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Routines, Time Dedication and Habit Changes in Spanish Homes during the COVID-19 Lockdown. A Large Cross-Sectional Survey

Escuela Nacional de Sanidad, Instituto de Salud Carlos III (ISCIII), 28029 Madrid, Spain
Instituto de Ciencias de la Construcción Eduardo Torroja, Consejo Superior de Investigaciones Científicas (IETcc-CSIC), 28033 Madrid, Spain
Author to whom correspondence should be addressed.
Int. J. Environ. Res. Public Health 2021, 18(22), 12176;
Submission received: 5 November 2021 / Revised: 10 November 2021 / Accepted: 17 November 2021 / Published: 19 November 2021
(This article belongs to the Special Issue Population Behavior during COVID-19)


Many countries chose to establish social distancing as lockdowns after the COVID-19 outbreak. Households had to adapt their day-to-day lifestyles to new circumstances, affecting routines and time dedication to tasks. This national study was carried out to find out how the confinement by COVID-19 affected Spanish households on the perceived habit changes during this period, in relation to their socio-demographic characteristics and household composition. An online questionnaire was launched during the COVID-19 lockdown, from 30 April to 22 June 2020. Descriptive statistics were analyzed, stratified by gender, on time dedication, routine, home leaving, and habit change variables. Chi-square tests were used to explore the relations of significance with socio-demographic characteristics and home composition. All contrast analyses were performed for a 95% confidence level (significance considered for p < 0.05). In total, 1673 respondents participated from different age groups, educational level, employment status and household composition. Sixty percent of respondents maintained their routines. A third tried to establish a new one, being related to women, young people, not a university student, and living with others, including minors. Regarding dedication to tasks, adults aged 35–54 years, with more cohabitants, especially women, devoted themselves intensively to the home or to care, while those under 35 were dedicated more to rest, leisure, television or reading. People with university studies were more related to teleworking. The frequency of going outside was related to gender, age, educational level and living with elders, specifically for grocery shopping and taking out garbage. Changes in habits, routines and time dedication in confinement were strongly linked to the sociodemographic and coexistence conditions in Spanish homes. The greatest impacts were suffered by women, people with children, and adults between 35–54 years of age, especially on care and domestic chores.

1. Introduction

The SARS-CoV-2 coronavirus pandemic has swept the world since it emerged in late 2019 in China. In Europe, the first cases were confirmed on 30 January 2020, while more than 7800 cases were confirmed worldwide [1]. On 11 March, the World Health Organization decided to raise the incidence of COVID-19 to the degree of pandemic [2].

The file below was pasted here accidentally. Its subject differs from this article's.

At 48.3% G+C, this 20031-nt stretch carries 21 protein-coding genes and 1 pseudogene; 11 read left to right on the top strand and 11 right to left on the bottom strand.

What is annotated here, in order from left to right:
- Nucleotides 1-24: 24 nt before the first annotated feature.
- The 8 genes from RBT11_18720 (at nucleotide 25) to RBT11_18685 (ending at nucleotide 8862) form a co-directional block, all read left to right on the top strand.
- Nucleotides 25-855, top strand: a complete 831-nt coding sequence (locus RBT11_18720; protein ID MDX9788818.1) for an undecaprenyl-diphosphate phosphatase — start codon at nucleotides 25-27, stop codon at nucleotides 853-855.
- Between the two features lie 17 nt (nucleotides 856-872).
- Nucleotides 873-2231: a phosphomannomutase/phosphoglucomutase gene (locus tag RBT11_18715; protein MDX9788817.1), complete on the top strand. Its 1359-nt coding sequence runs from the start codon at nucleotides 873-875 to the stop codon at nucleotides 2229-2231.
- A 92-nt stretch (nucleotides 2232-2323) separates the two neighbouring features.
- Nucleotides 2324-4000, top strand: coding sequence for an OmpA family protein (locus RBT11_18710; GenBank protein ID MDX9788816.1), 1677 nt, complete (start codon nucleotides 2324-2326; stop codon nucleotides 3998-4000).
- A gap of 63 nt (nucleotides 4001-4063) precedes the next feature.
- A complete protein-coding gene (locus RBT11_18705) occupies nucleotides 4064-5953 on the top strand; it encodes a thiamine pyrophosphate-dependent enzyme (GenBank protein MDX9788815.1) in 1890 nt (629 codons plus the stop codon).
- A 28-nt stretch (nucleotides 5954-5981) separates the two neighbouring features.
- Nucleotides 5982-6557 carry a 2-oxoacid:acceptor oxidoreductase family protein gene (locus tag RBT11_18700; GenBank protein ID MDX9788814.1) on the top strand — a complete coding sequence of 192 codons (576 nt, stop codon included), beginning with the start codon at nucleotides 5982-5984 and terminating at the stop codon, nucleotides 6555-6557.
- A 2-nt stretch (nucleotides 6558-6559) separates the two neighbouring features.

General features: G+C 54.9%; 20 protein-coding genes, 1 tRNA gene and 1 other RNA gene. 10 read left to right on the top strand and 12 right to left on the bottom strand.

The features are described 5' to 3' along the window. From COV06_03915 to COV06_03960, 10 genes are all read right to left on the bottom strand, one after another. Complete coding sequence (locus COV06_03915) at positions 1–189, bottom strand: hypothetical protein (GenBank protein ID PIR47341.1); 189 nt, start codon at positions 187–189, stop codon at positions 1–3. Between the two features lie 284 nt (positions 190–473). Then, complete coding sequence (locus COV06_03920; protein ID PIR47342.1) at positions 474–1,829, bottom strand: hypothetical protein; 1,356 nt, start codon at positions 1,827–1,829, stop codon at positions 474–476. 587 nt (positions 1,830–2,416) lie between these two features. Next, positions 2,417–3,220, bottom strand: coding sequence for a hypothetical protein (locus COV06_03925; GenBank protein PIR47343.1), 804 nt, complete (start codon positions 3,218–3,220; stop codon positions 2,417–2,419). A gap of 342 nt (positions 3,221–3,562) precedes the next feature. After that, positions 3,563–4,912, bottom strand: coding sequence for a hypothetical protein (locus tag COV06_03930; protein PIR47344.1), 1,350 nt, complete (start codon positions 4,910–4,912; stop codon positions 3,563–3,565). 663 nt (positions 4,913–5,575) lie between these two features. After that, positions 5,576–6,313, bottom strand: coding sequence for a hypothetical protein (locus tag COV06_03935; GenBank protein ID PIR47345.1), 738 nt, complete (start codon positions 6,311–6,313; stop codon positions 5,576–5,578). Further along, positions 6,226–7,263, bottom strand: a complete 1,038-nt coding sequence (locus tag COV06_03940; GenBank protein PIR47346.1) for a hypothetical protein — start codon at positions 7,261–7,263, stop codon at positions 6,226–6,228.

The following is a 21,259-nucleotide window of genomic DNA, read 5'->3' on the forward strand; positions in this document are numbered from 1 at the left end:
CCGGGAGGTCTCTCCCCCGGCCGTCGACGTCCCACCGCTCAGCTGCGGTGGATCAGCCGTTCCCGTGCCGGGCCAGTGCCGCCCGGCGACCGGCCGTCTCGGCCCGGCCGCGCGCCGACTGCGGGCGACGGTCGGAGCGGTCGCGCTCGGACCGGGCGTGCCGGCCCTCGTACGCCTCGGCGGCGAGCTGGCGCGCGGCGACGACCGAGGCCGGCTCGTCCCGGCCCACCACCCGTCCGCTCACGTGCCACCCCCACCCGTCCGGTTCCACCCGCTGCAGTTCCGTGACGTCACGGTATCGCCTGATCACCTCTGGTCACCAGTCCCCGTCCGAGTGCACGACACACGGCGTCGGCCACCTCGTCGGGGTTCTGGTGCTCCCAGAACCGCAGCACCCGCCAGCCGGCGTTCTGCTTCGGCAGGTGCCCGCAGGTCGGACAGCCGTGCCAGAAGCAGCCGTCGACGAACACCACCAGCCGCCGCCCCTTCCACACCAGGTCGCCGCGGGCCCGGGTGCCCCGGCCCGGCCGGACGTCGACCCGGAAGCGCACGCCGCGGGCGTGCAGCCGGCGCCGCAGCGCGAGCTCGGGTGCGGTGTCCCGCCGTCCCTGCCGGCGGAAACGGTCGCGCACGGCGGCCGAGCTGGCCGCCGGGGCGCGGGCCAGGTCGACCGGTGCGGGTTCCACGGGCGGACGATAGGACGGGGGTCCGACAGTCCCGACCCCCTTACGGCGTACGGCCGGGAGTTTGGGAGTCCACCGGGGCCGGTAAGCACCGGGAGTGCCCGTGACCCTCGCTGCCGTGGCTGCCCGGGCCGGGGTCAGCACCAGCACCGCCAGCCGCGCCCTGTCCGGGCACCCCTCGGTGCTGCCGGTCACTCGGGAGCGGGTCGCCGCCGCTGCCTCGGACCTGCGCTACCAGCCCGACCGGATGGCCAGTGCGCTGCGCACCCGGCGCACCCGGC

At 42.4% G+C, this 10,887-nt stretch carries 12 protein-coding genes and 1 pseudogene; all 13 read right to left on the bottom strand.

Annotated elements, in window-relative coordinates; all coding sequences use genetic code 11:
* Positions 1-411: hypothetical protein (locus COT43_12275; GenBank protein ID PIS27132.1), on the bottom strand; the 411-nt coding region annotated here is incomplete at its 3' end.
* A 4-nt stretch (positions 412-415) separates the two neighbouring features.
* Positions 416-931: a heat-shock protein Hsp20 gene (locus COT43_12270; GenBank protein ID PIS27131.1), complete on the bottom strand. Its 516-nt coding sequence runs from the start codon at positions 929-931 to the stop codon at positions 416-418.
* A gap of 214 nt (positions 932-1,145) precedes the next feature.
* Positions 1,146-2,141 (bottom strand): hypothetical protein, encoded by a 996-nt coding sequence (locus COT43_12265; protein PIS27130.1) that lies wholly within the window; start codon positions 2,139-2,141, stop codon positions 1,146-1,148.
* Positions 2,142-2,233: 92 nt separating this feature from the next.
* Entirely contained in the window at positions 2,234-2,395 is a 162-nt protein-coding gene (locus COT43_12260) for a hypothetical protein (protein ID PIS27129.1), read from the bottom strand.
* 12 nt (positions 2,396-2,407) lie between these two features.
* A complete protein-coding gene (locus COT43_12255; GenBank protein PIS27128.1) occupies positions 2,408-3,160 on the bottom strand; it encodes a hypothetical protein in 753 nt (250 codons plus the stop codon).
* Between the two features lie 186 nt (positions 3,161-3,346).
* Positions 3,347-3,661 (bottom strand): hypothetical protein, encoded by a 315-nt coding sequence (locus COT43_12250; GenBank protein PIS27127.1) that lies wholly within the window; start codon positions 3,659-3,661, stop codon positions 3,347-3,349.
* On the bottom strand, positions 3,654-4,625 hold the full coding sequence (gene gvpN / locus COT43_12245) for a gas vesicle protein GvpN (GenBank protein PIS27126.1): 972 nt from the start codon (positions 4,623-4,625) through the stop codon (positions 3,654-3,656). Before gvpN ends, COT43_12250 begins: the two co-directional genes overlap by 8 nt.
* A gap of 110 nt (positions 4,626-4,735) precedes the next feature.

In Spain, the first case was detected on 31 January [3]. Given the imminent incidence in Europe, and three days after the declaration of a pandemic, the Spanish government declared a State of Alarm [4], by which all nonessential movements were restricted, and activity at the national level, using confinement as a measure of prevention and containment of the transmission of the disease [5]. This included the closure of schools and other educational centers [6], as well as teleworking as far as possible [7]. With the indefinite suspension of these activities, homes became fully occupied for a full and permanent period for one month and a half. After this period, the Spanish government established a transition plan toward the new normal. They established four phases (phase 0: de-escalation preparation, phase I: initial, phase II: intermediate, phase III: advanced) of de-escalation conditioned by the epidemic situation in a progressive way [8], with phase I being the most restrictive and the last phase without restrictions.
Progressively, phases became more flexible and allowed timetables and activities abroad, but not in a homogeneous way. The uneven de-escalation plan began on the islands and continued by province, for partial mobility and attendance to certain priority needs. Thus, overlapping degrees of de-escalation throughout the territory happened, according to the public health situation of each area. On 11 May 2020, only 54% of provinces (27) were in phase I [9]. After one month, on 18 June, 82% of them belonged to an advanced phase (41), and only 8% (four provinces) were in the new normal [10]. Finally, the national State of Alarm ended on 21 June 2020 [11].